Over fifty years after Brown vs. Board of Education legally ended desegregation, could this election finally put the race issue to rest for all but extremist whites, blacks and hispanics?
Just 24 years ago, when Jesse Jackson ran for the Democratic presidential nomination, it was considered little more than a symbolic gesture by even liberal Democrats. I'll give an example of a common joke in Georgia at the time: Jesse Jackson is praying. “Lord, will there ever be an end to world hunger?” God replies, “Not in your lifetime Jesse.” “Well Lord, will there ever be peace in the middle east?” Again the answer from above comes, “Not in your lifetime, Jesse.” Finally Jesse asks, “Will there ever be a black president of the United States?” God says, “Not in MY lifetime, Jesse.”
Everyone loves Will Smith, and he is the most profitable and consistent movie star of all time. This is surely progress, although white Americans have always been willing to be entertained by minorities. Will Smith however, is invariably the star and hero in his blockbuster films. Reasonable people can disagree about the significance of a black man being the biggest movie star of all time. However, this year a black man defeated Hillary Clinton, the presumptive Democratic nominee. This also involved defeating the Clinton machine, which has controlled the party for 16 years. Moreover, he beat her so decisively, that he was free to ignore Hillary, and nominate an old establishment white guy, as his running mate. This changes everything, at least it should.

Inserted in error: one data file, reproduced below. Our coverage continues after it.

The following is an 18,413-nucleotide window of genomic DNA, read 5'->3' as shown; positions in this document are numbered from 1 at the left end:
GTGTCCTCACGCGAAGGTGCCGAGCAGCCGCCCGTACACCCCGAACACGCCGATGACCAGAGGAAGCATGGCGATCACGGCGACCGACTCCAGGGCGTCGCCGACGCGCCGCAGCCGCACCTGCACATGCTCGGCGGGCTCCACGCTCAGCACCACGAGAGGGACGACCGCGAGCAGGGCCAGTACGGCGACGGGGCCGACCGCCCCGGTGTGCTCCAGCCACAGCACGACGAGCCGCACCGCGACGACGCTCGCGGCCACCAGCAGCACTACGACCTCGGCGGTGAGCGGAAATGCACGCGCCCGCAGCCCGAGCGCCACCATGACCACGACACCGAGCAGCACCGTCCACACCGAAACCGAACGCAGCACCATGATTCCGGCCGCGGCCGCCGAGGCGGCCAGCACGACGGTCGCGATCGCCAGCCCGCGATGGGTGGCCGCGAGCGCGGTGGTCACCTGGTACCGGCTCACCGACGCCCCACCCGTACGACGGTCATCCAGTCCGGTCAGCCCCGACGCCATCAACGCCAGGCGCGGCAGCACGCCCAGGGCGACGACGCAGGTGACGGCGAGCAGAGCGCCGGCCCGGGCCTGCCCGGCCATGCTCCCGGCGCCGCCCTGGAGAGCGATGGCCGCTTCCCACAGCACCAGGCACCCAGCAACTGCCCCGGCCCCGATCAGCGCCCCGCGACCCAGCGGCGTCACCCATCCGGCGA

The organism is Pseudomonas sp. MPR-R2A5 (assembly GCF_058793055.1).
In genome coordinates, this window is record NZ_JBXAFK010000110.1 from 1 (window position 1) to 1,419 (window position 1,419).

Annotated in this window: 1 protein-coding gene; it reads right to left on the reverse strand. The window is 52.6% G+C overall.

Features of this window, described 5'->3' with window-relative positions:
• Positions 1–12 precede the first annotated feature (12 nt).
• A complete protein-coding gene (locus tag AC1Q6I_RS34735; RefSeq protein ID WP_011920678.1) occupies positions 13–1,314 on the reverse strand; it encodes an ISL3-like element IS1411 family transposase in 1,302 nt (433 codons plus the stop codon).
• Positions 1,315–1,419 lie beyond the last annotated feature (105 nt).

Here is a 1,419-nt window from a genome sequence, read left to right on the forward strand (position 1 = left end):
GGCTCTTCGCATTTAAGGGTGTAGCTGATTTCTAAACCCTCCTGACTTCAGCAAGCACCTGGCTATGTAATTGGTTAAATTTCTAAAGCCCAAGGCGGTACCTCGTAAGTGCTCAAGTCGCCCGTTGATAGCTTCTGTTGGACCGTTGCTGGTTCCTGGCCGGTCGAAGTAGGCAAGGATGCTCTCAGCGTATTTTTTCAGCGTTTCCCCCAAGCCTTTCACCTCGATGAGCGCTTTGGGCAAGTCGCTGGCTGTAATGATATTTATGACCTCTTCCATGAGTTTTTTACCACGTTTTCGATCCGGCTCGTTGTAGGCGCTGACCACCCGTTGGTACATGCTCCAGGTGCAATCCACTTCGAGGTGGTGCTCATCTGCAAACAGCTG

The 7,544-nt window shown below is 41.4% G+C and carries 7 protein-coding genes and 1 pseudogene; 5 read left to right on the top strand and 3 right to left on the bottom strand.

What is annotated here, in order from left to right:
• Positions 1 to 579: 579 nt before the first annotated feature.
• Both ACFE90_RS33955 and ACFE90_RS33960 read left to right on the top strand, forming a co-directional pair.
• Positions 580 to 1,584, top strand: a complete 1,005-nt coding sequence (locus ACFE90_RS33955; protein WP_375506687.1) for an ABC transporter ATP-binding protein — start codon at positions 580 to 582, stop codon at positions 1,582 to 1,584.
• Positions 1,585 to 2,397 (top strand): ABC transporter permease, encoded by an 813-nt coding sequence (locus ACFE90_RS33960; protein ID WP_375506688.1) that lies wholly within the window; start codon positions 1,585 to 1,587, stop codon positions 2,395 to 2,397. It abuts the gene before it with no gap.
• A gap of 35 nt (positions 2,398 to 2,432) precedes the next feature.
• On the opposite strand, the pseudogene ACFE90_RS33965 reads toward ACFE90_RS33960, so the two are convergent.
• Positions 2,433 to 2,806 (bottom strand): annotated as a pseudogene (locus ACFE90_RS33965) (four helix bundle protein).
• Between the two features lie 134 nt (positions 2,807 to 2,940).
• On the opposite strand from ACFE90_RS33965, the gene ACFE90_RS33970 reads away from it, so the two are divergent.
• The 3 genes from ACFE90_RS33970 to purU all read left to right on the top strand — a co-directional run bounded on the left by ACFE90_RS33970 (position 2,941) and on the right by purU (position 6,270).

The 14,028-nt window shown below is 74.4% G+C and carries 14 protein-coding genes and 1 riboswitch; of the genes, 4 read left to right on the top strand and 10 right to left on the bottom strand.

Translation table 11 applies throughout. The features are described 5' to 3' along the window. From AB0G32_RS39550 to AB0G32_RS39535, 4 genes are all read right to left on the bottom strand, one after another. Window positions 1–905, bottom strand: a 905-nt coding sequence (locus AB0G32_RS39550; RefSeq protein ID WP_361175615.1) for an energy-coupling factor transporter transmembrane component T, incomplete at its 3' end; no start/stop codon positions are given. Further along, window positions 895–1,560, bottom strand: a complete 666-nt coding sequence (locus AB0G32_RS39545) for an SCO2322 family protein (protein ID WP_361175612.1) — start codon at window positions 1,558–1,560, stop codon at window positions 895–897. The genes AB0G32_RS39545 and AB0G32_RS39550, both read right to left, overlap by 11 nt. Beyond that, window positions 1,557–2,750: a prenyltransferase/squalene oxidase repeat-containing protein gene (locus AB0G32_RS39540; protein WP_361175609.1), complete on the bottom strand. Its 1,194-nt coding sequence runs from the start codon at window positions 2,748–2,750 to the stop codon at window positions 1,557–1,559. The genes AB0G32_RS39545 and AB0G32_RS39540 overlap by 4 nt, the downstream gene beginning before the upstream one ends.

Even if Obama somehow self-destructs and McCain wins, hopefully we as a people can stop obsessing over race. A generation of children will grow up having seen a person of color ahead in the race for the ultimate seat of power. They will know that almost as many white Americans will support a minority for president as will typically support a white Democrat. When you subtract blacks and Hispanics from the polls, Obama is still getting about 40% of white voters right now. Almost as many as Clinton got in either election he won. The children of today won't even know a time, when it was unthinkable to have a black president.
There will still be bigots, who instill racism in their kids, but they will be more marginalized than ever. They will hold no more sway in the larger culture, than the people who think the space program is a hoax, or that Alaska could secede. This is all the case if Obama loses. If he wins, as it looks like he will, we should really be able to shut the door on the idea of two, or three Americas. We'll have a black Commander in Chief. This after eight years of Republican rule, that has included TWO African-American Secretaries of State, and a Hispanic Attorney General, whether you like their politics or not.
Will the cliché coined by Rodney King, “Can't we all just get along?” finally be answered with a resounding yes? To be sure there will be people with power and influence, whose very livelihoods, compel them to continue to pit ethnic groups against each other. Let's just hope we will start ignoring them.